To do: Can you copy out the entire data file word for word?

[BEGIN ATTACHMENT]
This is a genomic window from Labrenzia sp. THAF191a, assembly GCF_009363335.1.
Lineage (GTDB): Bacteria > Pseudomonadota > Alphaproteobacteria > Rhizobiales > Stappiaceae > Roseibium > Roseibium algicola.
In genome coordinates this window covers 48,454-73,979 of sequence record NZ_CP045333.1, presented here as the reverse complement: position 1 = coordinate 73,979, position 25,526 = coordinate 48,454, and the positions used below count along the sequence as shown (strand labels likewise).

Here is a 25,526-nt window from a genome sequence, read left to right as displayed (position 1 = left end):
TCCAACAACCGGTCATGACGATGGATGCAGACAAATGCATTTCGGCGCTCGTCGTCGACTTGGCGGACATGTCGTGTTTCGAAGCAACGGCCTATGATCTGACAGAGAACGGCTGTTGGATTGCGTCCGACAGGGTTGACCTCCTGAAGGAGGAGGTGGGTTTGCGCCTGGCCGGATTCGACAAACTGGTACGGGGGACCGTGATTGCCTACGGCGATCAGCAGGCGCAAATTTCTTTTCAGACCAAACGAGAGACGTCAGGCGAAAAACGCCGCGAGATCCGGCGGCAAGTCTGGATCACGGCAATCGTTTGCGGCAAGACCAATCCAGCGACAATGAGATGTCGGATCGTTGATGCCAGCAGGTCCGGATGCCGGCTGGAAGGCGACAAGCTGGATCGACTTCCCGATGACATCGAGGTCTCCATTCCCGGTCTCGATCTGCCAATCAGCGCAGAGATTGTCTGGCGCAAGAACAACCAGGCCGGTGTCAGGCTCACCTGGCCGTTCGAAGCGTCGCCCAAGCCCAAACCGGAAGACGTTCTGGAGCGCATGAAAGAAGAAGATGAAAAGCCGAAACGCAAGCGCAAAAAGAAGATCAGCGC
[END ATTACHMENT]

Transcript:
This is a genomic window from Labrenzia sp. THAF191a, assembly GCF_009363335.1.
Lineage (GTDB): Bacteria > Pseudomonadota > Alphaproteobacteria > Rhizobiales > Stappiaceae > Roseibium > Roseibium algicola.
In genome coordinates this window covers 48,454-73,979 of sequence record NZ_CP045333.1, presented here as the reverse complement: position 1 = coordinate 73,979, position 25,526 = coordinate 48,454, and the positions used below count along the sequence as shown (strand labels likewise).

Here is a 25,526-nt window from a genome sequence, read left to right as displayed (position 1 = left end):
TCCAACAACCGGTCATGACGATGGATGCAGACAAATGCATTTCGGCGCTCGTCGTCGACTTGGCGGACATGTCGTGTTTCGAAGCAACGGCCTATGATCTGACAGAGAACGGCTGTTGGATTGCGTCCGACAGGGTTGACCTCCTGAAGGAGGAGGTGGGTTTGCGCCTGGCCGGATTCGACAAACTGGTACGGGGGACCGTGATTGCCTACGGCGATCAGCAGGCGCAAATTTCTTTTCAGACCAAACGAGAGACGTCAGGCGAAAAACGCCGCGAGATCCGGCGGCAAGTCTGGATCACGGCAATCGTTTGCGGCAAGACCAATCCAGCGACAATGAGATGTCGGATCGTTGATGCCAGCAGGTCCGGATGCCGGCTGGAAGGCGACAAGCTGGATCGACTTCCCGATGACATCGAGGTCTCCATTCCCGGTCTCGATCTGCCAATCAGCGCAGAGATTGTCTGGCGCAAGAACAACCAGGCCGGTGTCAGGCTCACCTGGCCGTTCGAAGCGTCGCCCAAGCCCAAACCGGAAGACGTTCTGGAGCGCATGAAAGAAGAAGATGAAAAGCCGAAACGCAAGCGCAAAAAGAAGATCAGCGC